Once a visitor told Dr. Miller what one of these kindly letters had meant to him. Dr. Miller told the story himself in an article urging others to write such letters. It never occurred to him that friends would know at once that he wrote the letter of which the young man spoke. This is the story, with Dr. Miller's own comment: "Only yesterday a young man took from his pocket a letter which he had carried for five years and which he had read no doubt hundreds of times. It was written when he was in great perplexity of mind and was on the point of turning into the darkness of doubt and despair. He reached out his hands for help, writing to one he knew he could trust, and laying bare to him his heart's whole burden. He received a prompt answer which, if it did nothing else, at least brought to him the consciousness of human sympathy and interest. He was not alone. One cared for him. For the time, in the darkness, he could not see Christ — but he could see his human friend who stood close by him in love.
"The letter which came to him in answer to his heart's unburdening, proved the very word of Christ to him. For months it was all the gospel he could read. Its few strong, simple, confident sentences — were like anchor-chains to his soul amid the waves. At last all the darkness fled away, the storms were quieted, Christ himself was revealed once more in blessed, glorious light, and holy peace filled his soul.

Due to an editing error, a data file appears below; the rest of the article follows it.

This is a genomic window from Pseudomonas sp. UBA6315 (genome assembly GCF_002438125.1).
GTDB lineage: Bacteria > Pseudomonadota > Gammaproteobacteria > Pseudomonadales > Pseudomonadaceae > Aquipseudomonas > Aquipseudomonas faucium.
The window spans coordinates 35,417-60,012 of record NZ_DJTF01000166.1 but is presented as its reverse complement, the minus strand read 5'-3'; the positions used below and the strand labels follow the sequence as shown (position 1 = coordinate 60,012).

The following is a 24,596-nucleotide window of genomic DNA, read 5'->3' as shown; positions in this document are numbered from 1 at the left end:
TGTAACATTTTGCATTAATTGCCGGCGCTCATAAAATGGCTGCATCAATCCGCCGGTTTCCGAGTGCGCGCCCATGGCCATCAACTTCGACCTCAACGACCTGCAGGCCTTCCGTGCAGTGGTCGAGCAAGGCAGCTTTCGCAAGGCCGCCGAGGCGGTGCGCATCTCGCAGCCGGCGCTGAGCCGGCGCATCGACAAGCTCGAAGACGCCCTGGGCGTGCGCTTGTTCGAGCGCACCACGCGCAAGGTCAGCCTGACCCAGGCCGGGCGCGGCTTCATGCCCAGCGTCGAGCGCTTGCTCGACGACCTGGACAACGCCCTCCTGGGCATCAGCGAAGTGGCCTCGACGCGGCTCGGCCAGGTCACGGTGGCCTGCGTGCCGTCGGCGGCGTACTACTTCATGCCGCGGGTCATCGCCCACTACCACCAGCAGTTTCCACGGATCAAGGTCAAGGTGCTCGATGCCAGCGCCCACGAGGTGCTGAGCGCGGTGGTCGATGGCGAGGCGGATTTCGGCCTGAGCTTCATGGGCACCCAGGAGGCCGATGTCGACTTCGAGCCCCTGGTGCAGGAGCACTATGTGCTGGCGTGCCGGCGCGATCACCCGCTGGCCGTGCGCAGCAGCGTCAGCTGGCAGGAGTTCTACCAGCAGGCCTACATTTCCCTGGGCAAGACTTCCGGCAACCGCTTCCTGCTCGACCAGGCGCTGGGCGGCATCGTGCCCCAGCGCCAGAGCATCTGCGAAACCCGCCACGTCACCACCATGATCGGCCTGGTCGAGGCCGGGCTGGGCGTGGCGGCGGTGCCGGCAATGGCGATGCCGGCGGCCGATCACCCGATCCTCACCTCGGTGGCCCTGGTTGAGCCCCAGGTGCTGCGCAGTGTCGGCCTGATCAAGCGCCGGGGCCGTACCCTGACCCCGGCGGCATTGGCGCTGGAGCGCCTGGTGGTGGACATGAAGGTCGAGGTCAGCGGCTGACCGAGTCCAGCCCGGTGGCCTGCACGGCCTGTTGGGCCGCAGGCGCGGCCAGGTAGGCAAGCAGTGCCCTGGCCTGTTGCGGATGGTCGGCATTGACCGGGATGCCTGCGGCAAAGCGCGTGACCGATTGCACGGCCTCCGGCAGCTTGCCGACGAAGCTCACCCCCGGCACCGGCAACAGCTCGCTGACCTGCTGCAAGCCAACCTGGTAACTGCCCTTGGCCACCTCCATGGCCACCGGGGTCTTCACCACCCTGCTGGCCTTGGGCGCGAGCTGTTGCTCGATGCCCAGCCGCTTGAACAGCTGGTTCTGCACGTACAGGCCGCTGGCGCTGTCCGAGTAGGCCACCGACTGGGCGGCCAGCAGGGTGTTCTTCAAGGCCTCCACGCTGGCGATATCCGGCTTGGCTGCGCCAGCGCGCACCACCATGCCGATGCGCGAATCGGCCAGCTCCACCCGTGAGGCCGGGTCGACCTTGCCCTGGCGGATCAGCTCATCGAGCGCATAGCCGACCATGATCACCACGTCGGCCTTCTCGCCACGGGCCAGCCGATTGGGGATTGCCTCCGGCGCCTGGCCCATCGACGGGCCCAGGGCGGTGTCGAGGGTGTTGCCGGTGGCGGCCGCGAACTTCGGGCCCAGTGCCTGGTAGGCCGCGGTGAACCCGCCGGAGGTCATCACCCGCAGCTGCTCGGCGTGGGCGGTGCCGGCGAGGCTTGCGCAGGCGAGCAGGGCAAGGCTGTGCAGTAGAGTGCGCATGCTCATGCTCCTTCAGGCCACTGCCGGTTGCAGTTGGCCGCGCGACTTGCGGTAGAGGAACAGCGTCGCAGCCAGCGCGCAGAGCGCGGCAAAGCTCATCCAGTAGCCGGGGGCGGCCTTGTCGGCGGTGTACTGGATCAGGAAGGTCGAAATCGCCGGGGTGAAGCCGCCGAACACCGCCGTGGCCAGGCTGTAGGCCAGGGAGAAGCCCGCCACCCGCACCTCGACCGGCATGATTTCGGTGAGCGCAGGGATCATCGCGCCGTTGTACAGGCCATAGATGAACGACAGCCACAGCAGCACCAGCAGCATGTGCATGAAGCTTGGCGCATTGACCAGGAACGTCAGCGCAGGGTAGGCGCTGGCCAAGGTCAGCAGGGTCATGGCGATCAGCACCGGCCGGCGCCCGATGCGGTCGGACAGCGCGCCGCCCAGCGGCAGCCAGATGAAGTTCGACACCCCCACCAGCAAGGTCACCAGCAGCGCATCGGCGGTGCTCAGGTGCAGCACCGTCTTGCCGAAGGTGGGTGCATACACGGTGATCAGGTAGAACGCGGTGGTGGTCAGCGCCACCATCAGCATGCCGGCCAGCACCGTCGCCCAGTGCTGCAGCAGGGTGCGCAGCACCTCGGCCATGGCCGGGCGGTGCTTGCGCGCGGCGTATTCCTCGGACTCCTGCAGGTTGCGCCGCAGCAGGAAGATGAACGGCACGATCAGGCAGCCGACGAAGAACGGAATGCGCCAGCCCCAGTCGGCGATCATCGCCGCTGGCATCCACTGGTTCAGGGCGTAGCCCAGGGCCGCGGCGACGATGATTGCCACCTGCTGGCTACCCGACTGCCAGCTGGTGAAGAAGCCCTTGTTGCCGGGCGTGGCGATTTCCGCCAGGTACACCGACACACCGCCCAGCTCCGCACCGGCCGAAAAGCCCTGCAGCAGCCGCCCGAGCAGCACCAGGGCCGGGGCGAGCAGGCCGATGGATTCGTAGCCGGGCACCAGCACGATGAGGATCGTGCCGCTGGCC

"But it was the letter that saved him. It was the hand of Christ to him. Is it any wonder that he cherished it as the most sacred of all his treasures? It has been kept so long and read so often, that the paper is worn out. But no money would buy it from the young man."
"I can't understand how he could keep in touch with folks as he did," a business man said a few days after Miller's death. "I have, carefully laid away, a package of messages from him. Somehow he kept track of me from the time I took my first position. Every time my salary was increased, he wrote to me. There was a letter when I was married, and more letters on wedding anniversaries. When a child was born, when there was sickness in the home, when there were financial reverses, when we were rejoicing or sorrowing for almost any special reason — he wrote to us. And to think that he did no more for us, than for thousands of others, some of whom he had never seen!"